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Fatimid architecture

Al-Hakim mosque (Cairo, 990-1013 AD) Al-Azhar Mosque, Cairo (Egypt, 900's AD) Gate of Al-Hakim mosque
     
In architecture, the Fatimids followed Tulunid techniques and used similar materials, but also developed those of their own. In Cairo, their first congregational mosque was al-Azhar Mosque ("the splendid") founded along with the city (969–973), which, together with its adjacent institution of higher learning (al-Azhar University), became the spiritual center for Ismaili Shia. The Mosque of al-Hakim (r. 996–1013), an important example of Fatimid architecture and architectural decoration, played a critical role in Fatimid ceremonial and procession, which emphasized the religious and political role of the Fatimid caliph. Besides elaborate funerary monuments, other surviving Fatimid structures include the Mosque of al-Aqmar (1125) as well as the Northern fortifications' monumental gates for Cairo's city walls commissioned by the powerful Fatimid emir and vizier Badr al-Jamali (r. 1073–1094).

Al-Hakim Mosque (990-1012) was renovated by Dr. Syedna Mohammed Burhanuddin (head of Dawoodi Bohra community) and Al-Jame-al-Aqmar built in 1125 in Cairo, Egypt features with its Fatimi philosophy and symbolism and bring its architecture vividly to life.


Fatimid gate of Cairo
Bad al-Futuh (1087 AD)
 
As soon as the Fatimid dynasty took over ruling Egypt, in 908 AD, the new rulers of Egypt needed to show how important and strong they were. One way of showing that was to build impressive new buildings like the Al-Azhar Mosque in their new capital, Cairo. The Fatimid rulers named it Al-Azhar Mosque after Fatima Al-Azhar, the daughter of the Prophet Mohammed, the woman the Fatimid dynasty is named after.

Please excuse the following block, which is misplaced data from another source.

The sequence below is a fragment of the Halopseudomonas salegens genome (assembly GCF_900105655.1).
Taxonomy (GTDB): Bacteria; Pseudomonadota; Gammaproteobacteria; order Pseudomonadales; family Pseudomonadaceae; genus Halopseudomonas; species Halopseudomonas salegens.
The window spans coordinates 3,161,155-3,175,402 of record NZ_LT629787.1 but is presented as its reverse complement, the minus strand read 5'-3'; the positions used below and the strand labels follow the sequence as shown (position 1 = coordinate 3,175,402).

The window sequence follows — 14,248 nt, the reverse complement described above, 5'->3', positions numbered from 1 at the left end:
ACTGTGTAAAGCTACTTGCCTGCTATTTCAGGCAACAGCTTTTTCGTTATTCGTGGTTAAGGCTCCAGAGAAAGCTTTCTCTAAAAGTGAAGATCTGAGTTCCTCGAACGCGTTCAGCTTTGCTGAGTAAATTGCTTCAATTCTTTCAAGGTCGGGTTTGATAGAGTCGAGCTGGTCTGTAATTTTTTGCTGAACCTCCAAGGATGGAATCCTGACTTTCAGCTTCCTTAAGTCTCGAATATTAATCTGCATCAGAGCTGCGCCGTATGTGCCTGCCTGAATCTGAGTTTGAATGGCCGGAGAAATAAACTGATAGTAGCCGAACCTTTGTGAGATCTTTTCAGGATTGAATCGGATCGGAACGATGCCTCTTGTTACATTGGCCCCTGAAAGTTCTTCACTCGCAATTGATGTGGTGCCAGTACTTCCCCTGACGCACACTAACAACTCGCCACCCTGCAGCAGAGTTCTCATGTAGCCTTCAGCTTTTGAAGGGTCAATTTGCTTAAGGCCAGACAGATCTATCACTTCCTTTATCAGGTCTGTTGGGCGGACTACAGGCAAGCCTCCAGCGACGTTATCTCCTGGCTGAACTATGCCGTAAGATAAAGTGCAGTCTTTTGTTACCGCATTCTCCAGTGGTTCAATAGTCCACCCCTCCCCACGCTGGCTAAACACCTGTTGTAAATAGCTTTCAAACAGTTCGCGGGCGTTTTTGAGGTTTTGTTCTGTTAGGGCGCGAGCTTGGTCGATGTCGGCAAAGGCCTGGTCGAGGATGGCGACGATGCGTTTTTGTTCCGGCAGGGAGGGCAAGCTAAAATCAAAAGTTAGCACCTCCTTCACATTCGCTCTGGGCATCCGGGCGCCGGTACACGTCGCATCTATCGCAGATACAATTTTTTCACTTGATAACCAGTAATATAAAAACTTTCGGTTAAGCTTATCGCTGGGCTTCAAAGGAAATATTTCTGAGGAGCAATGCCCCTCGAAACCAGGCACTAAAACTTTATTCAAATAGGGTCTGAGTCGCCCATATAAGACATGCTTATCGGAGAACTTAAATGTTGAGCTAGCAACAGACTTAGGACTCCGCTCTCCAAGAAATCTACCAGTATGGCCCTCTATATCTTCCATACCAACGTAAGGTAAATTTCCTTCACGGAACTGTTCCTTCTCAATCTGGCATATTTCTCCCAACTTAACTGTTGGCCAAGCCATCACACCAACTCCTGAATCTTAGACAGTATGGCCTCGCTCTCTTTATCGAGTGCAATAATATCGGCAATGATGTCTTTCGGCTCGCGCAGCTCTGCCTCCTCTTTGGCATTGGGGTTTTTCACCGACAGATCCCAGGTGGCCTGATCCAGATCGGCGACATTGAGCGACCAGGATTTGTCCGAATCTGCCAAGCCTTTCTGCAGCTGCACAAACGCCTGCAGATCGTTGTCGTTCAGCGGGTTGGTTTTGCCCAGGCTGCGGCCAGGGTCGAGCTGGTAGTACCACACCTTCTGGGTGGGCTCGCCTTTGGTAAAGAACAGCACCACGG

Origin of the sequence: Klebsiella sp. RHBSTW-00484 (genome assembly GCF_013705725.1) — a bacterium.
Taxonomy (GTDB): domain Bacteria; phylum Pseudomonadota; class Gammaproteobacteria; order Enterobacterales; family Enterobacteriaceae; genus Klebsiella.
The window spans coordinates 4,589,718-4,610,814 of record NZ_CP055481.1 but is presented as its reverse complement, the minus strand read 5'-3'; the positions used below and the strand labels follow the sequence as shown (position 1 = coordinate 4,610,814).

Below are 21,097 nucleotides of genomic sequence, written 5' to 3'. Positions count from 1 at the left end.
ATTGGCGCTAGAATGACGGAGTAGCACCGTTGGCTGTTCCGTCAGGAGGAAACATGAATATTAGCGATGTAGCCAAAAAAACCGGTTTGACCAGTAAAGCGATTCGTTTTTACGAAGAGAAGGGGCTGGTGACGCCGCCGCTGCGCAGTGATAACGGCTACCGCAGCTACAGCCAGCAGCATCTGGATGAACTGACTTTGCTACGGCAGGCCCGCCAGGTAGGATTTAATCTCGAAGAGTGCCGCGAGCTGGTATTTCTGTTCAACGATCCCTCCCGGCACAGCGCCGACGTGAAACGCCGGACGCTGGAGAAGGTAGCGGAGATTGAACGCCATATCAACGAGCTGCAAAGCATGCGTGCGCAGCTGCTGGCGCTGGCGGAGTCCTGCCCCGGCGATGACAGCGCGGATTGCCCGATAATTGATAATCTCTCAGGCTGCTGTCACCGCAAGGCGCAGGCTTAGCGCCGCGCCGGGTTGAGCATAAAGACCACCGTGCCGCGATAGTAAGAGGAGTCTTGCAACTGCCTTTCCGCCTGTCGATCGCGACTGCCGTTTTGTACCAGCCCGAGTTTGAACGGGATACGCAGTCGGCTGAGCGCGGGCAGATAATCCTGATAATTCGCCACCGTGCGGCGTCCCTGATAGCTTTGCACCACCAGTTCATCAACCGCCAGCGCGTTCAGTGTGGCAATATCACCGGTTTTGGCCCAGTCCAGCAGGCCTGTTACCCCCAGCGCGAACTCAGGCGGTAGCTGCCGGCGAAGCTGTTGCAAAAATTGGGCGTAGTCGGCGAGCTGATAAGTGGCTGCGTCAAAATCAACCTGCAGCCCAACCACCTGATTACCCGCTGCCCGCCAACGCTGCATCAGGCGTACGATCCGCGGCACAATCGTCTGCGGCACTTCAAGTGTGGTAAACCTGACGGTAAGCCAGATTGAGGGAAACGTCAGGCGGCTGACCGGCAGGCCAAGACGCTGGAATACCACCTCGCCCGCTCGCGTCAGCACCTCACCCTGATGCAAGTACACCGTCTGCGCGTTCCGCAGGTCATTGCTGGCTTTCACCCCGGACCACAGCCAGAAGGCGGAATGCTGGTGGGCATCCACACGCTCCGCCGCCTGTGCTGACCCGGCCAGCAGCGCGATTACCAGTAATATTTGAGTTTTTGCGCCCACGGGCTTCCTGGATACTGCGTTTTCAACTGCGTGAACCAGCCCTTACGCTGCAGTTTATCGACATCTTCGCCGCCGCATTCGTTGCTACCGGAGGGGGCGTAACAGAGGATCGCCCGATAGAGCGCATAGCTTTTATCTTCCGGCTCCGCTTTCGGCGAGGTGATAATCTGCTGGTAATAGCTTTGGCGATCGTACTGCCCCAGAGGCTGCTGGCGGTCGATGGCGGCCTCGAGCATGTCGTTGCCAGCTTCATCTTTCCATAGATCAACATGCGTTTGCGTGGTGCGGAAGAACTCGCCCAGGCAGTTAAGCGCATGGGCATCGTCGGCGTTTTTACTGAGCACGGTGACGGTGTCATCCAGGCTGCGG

Al-Azhar mosque, like the mosques at Kairouan and Samarra, had a large open courtyard surrounded by rows of columns and a covered prayer hall with five more rows of columns in it.

After that, the Caliphs al-Aziz and his son al-Hakim built a mosque (990-1013 AD). This mosque follows generally the same pattern as the earlier mosque, with a big courtyard and a prayer hall with pointed arches. Three small domes emphasize which side the prayer hall is on. On the opposite side, there's a big entrance gate. It may be entrance gates like this that gave European architects the idea for Romanesque doorways like that of the Abbaye aux Dames in Caen (1050 AD). Like the Romanesque and later Gothic doorways, the door of Al-Hakim Mosque is in three parts, although here only the middle part actually has a door in it.

The Fatimids also built a great wall around Cairo, with several impressive stone gates in it. These towers and gates, built in 1087 AD, are very similar to the castles that William the Conqueror built in Caen (his home in Normandy) about 1050 AD and in London after he had conquered England in 1066 AD.